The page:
Saturday, June 30, 2012

Decisions, decisions, decisions....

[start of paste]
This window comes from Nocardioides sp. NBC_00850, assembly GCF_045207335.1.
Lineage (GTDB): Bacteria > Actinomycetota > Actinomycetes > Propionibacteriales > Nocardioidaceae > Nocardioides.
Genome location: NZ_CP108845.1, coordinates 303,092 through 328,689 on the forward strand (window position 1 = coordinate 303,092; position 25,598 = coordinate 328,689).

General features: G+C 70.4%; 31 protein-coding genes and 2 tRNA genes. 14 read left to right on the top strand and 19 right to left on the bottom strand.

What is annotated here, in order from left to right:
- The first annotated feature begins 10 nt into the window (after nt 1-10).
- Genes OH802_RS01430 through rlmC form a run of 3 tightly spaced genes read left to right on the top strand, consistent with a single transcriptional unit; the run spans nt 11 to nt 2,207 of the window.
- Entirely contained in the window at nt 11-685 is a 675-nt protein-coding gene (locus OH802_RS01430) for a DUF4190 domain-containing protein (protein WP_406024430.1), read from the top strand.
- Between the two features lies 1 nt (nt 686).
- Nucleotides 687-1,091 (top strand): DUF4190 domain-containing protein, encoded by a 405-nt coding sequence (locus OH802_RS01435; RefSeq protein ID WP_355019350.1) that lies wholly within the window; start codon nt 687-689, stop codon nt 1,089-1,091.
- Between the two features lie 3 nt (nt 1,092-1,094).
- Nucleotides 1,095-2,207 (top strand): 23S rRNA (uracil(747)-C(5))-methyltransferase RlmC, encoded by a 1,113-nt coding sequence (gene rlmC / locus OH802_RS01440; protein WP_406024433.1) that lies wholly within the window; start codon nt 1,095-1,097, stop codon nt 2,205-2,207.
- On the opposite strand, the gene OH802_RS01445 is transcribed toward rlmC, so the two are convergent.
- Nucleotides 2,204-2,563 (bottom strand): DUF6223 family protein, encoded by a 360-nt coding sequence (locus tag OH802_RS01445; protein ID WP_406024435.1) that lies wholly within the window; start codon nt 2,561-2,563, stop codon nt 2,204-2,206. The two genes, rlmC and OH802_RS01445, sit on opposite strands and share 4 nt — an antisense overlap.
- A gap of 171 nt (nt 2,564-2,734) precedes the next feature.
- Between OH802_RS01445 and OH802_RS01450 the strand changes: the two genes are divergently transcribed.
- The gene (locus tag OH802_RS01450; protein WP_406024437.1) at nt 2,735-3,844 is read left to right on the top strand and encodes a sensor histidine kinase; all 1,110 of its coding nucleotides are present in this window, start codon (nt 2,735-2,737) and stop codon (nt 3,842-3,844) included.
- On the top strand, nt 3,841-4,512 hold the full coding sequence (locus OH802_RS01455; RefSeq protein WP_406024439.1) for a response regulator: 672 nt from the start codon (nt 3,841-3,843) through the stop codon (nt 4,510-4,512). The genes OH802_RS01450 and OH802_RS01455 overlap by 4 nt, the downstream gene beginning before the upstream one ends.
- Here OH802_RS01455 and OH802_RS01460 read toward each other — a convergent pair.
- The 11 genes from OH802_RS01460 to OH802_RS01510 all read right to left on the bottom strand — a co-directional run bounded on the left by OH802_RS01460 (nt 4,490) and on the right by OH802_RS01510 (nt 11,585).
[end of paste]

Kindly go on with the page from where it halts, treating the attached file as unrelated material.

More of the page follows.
'Tis the season for decision,la,la,la,la, la-la, la, laaaa.. (what, you don't know that song? Lol) I don't know about you all but this time of year I like to torture myself by becomming innundated by the obscene number of choices out there, for the coming school year. So I thought for those both new (I have an issue with the term 'old' lol) I'd put together my list for swimming through the choices available without getting bogged down. here are my top 5 contributing factors/important decisions. These are the order in which I do them each summer. 1) Know Your State Laws. Believe it or not, laws can change. (gasp, shock!) In fact the educational laws in my state have been undergoing a major change over the last two years. This seems redundant for those experienced schoolers, but it's important to ensure you're following the letter of the law. Plus, some states have strict guidelines and that will make a major impact on the other decisions when it comes to curriculum, teaching/learning style, etc. so, just do a quick check at your state level, just to keep abreast of what those politicians might have done. First timers can find the laws - for easy to read. But for subsequent years, I really suggest going through your state, you can just google (state) Homeschooling Laws, and find the link to your state. 2) Money, Money, Money, mun-ay. This is one of the biggest decisions because it will have a huge impact on what further decisions are available to you. You really can HS at almost any cost. I'm super frugal, which is real lucky since my DH was laid off over a year ago. So for my two boys I spend less than $100/year. How much you can budget for education will be dependent on your finances. Keep in mind you CAN get a fantastic education for virtually nothing. So don't think you HAVE to budget thousands of dollars or else your kids will be at a disadvantage. Now once you have the yearly budget numbers (let's say $500/child, which is average). Some will decide to have a quarterly budget, or make the budget 2x/year. It really depends on your finances. Once you have the genral number of what money will be available for you to play with, you need to divide that number into compartments. You'll want to distribute/budget that amount. A good general guideline is as follows. 75% = curricula {using the aforementioned $500 as a guide, this would be $375/student/year} 10% = field trips/membership fees {this would amount to roughly $50/student/year} 10% = supplies 5% = groups and co-operatives 5% = travel expenses Now, this isn't set in stone. Seem will want more money spent on co-ops than they will on curriculum, others live way out in the boonies and therefore have to budget more for travel expenses, etc. But, this is a good starting point. My next post will include all my $$ saving tips and how I cut corners. 3) What Type Are Yooouuu? This is by far the most difficult decion, especially in the beginning of your HS adventure, IMO. Figuring out you child(ren) learning style, your teaching style and the type of HS you want are big decisions that we often make more complicated then necessary. But, these decesions will help narrow the abundant field of available curricula from overwhelming to manageable. There are a couple contributing factors and they are: A) State Laws- this is really where your state laws can be a help to you. Some states have very specific curricula requirements. HS'ers in these states will have the curricula field already narrowed by laws that require certain subjects, number of days, hours of learning, you, in those states, can search our curricula that is sufficient to encompass those requirements, but, for those of you like myself, who live in a state that has no requirements, this factor will not help narrow the field. B) Learning Styles - I can't stress enough the importance of developing an understanding of the different learning styles. A great webste for learning about the different styles is - But, there are a couple of things to remember. First, most children do not acquire a specific style until around 3rd grade. Before that time, most kids need a combination of all the styles. So if you are starting with a pre-k-2nd grader, you will want curricula that includes a varied approach to delivering information. I've always maintained that these younger kids require mostly a kinetic/hands on approach. Younger kids really need to get their hands dirty, to involve all of their senses in order to process information. But, even if you have an older student, they may require multiple aspects since these learning styles tend to overlap. If you are unsure of what style best fits your student, then I suggest doing a few unit studies and including a few different aspects. If your child loses interest or becomes frustrated, then you'll know that style was a bust. C) Teaching styles - guess what, your teaching style might be completely counter to you students learning style. So, again a few test unit studies will be helpful. In order for you to be a helpful teacher, you'll need to have an understanding of what your learning style is. Let me give you an example. I'm most comfortable with a lecture style of teaching. Where I'm spouting facts and explanations. But, my eldest is a visual learner. So he needs visual, not audio, cues in order to process the information. So I have to find curricula that is heavy on his learning style, especially since it is so counter to my own style. 4) Your Long Term Goals Ok, okay, you got me. I am an anal planner. I admit it. But having a clear understanding of your goals will also help you narrow your choices. If your goal is to prepare them to re-enter PS then you'll want curricula that best mimics those used in a Ps classroom. If your long term goals are for your kids to enter college, then you'll want to make yourself familiar with enterance requirements and plan your curricula accordingly. My general goals a 2-fold. 1) I want my kids to understand how their mind processes information. This means helping them develop good study habits and giving them a lot of independance. 2) I want my kids to understand Where to Look for information. This means I often bring up a topic and leave them to do research using various tools. Neither of ese goals requires me to give a lot of lectures, nor do they require a strict curricula format, so I can do away with curricula that encompasses those requirement, thus narrowing the field. So, answer these questions, on the day of your child(ren) graduation from HS, What do you hope these have learned? What do you hope you have been successful in imparting? How would you define your home school? What are your students prepared for? 5) Space. If you live in a tiny abode (as I do) then getting completely different curricula for each of your students will be confusing. They will have no room for being seperate from siblings and thus will have to be overhearing their siblings lessons while doing their own? Instead, you'll want curricula that can be a single lesson adapted to many grade levels. You might also pull back from an overwhelming project driven curricula as you might not have the available space for either storage of materials, or execution of the projects. I hope these are a help to all of you!